Franchising your business is certainly a challenge. Not everyone can be a good and efficient franchisor. The same can be said for franchisees. Interestingly, the International Franchise Association (IFA) claims that those above 50 years of age make good franchisees. The reason for this being, they possess three critical skills needed to be a successful franchisee: confidence, the ability to plan and strong interpersonal skills. IFA further supports their claim stating that “Having been adults for at least three decades, they clearly understand that anything in life worth having takes hard work and effort. They’re realists.”
However, regardless of how skillful a franchisee or franchisor is, there are technical areas to which both parties must pay attention, to avoid his or her franchise being considered unlawful in Malaysia. Let us visit some of the questions franchisors and franchisees should ask themselves or their Franchise Consultants before proceeding to expand their outlets in Malaysia through the franchise system (for the franchisors) and before investing in a franchise (for the franchisees).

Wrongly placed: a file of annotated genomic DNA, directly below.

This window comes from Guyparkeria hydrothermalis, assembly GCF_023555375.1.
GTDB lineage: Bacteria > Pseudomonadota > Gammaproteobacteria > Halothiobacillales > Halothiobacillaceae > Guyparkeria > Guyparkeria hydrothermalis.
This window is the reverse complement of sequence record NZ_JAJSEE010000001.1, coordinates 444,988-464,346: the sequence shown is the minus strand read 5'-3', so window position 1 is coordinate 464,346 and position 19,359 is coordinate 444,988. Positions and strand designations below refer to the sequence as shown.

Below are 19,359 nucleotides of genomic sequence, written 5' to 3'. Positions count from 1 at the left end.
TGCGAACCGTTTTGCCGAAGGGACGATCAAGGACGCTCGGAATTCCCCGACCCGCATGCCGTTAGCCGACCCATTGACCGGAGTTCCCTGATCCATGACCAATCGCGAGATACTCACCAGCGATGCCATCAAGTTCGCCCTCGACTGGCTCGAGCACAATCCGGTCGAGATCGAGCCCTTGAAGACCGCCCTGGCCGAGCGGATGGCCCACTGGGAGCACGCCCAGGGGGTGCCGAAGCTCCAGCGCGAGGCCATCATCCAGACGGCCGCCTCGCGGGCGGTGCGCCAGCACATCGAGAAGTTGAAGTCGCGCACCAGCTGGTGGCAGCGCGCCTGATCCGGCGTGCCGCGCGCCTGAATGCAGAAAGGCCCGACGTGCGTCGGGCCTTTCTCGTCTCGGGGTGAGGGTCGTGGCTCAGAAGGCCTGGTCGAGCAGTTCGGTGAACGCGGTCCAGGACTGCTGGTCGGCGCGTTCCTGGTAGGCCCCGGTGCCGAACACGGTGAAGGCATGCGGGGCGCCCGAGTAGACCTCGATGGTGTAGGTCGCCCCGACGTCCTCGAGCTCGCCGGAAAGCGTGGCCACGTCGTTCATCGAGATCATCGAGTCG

What kind of documentation is needed for franchising?
To register the franchise with the Registrar of Franchise in Malaysia, the following documents must be lodged at the Franchise Registry (located in Putrajaya) by the franchisor:
I. A Franchise Agreement
II. A Disclosure Document (Form BAF1)
III. Registration Application Form (Form BAF2)
IV. Operation Manual
V. Training Manual
VI. Certificate of Incorporation
VII. Forms 24 and 49 (Company’s return as to the Board of Directors and the Shareholders)
VIII. Form of Annual Return of a company having a share capital
IX. Latest audited balance sheet and profit and loss account
X. Company’s organizational chart, together with the names and position of key personnel
XI. Company’s business brochures
All of the above documents must be certified true copies of the document. The cost of the application is merely RM50.00, whereas the registration fee of the franchise is RM1,000.00. If the documentation is insufficient, the Registrar has the discretion to request for more information or documents.